When Mark hung up the phone, High School was standing right in front of him with a stern look on his face. Mark couldn’t be sure, but he had a feeling High School had been standing there long enough to hear most of Mark’s conversation.
“Why do you think you need a lawyer?” he asked.
Mark was speechless a moment. Judging by the look on High School’s face, he’d heard everything Mark had said, and was intent on letting Mark know he didn’t approve.
“I…I don’t really need one. I just thought, that maybe a lawyer would like, you know, be good to have…”
“Well, you just might be right on that count, because I think you might be hiding something inside your truck.”
“I don’t know, that’s why I’m going to have to have your vehicle disassembled, so I can check all the pieces carefully.”
“You can’t do that… can you?”
High School nodded. “Oh yes I can.”
“Don’t you need just cause, or a warrant or something?”
“You’re confusing U.S. Customs with N.Y.P.D. Blue. But if you want probable cause, how about making a false statement, and having a past criminal record for starters?”
“But you’re not going to find anything in my truck.”
“Maybe I should just take your word for it, after all you haven’t lied to me before, have you?”
Mark suddenly wasn’t feeling too well. “That truck’s my whole life, you can’t just rip it up because you feel like it.”
High School smiled like he was really enjoying watching Mark squirm. “Oh yes, I can.”
Mark turned and ran to the bathroom, sure he was going to be sick.
By the time he got to the bathroom it turned out to be a false alarm. So instead of making a call on the telephone he lowered the seat and sat down to think in peace.
Did he have anything illegal in the cab?
He didn’t think so, but then again, he’d been sure he’d be able to cross the border without a problem too. He had a Louisville Slugger behind his seat and that could be construed as a weapon even though in court the case could be made for it being an essential tool for checking tire pressure.
Mark would have to wait and see what they found and hope that his truck would be ok.
Just then the door to the bathroom opened and two men entered.
“We’re home free, my friend,” one of the men said.
“But they’re going to search our truck.”
So, Mark thought, he wasn’t the only one who was getting his world turned upside down today.
“Relax,” said the first one. “They’re not going to find the stuff.”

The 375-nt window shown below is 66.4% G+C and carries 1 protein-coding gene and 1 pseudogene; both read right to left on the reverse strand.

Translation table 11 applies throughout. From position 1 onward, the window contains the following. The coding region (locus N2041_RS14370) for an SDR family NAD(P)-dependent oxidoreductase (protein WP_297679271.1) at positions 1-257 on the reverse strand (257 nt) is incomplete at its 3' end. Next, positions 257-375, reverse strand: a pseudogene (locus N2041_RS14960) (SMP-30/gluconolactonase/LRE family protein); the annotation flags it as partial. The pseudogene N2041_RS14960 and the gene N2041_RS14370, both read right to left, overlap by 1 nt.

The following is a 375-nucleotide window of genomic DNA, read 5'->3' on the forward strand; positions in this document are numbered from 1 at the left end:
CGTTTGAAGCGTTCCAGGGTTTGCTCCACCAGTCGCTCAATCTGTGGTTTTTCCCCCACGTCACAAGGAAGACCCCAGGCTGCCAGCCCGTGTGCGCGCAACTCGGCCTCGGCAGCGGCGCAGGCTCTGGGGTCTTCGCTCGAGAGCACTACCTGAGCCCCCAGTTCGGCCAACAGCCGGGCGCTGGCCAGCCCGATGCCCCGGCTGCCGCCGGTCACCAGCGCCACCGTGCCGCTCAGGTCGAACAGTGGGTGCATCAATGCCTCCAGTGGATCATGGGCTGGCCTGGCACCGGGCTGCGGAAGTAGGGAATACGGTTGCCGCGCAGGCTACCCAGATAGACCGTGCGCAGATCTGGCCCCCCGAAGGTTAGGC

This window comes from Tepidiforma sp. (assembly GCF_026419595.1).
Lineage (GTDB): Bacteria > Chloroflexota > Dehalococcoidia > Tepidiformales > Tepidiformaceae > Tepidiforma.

At the mention of stuff Mark lifted his feet off the floor and unlocked the stall door.
“Yeah, why not?”
There were a few moments of silence, and Mark imagined the first guy was bending over right now checking to see if there were any feet in the stalls. Then the sound of footsteps and the stall doors were pushed open one by one.
Mark held his breath and leaned as far left as he could. When his stall was pushed open he let it swing as far as he dared before stopping it with a finger.
“They’re not going to find the stuff because they’re checking the trailer. They can look inside every damn box, they’re not going to find nothing but empty glass bottles, just like it says on the invoice.”
“The stuff’s hidden, right?”
“Damn right it is.”
“Fuel tanks are tricked, only the top half’s for diesel fuel, the bottom …”
“Oh man, that’s so cool.”
“Not as cool as the cash we’ll be getting when we deliver this load.”
The voices neared, then passed his stall. A moment later the door was open and they were gone. Mark slowly lowered his feet onto the floor and took a deep breath. The irony of the situation was too much. Here was Mark, who had made an honest mistake, being raked over the coals while smugglers who were proud of the way they defied the law would be getting away with their crime and become millionaires.
After a moment, Mark thought that there was something he could do to help himself out, and catch the bad guys at the same time.
– Next month: Mark Dalton returns in Unaccustomed – Part 4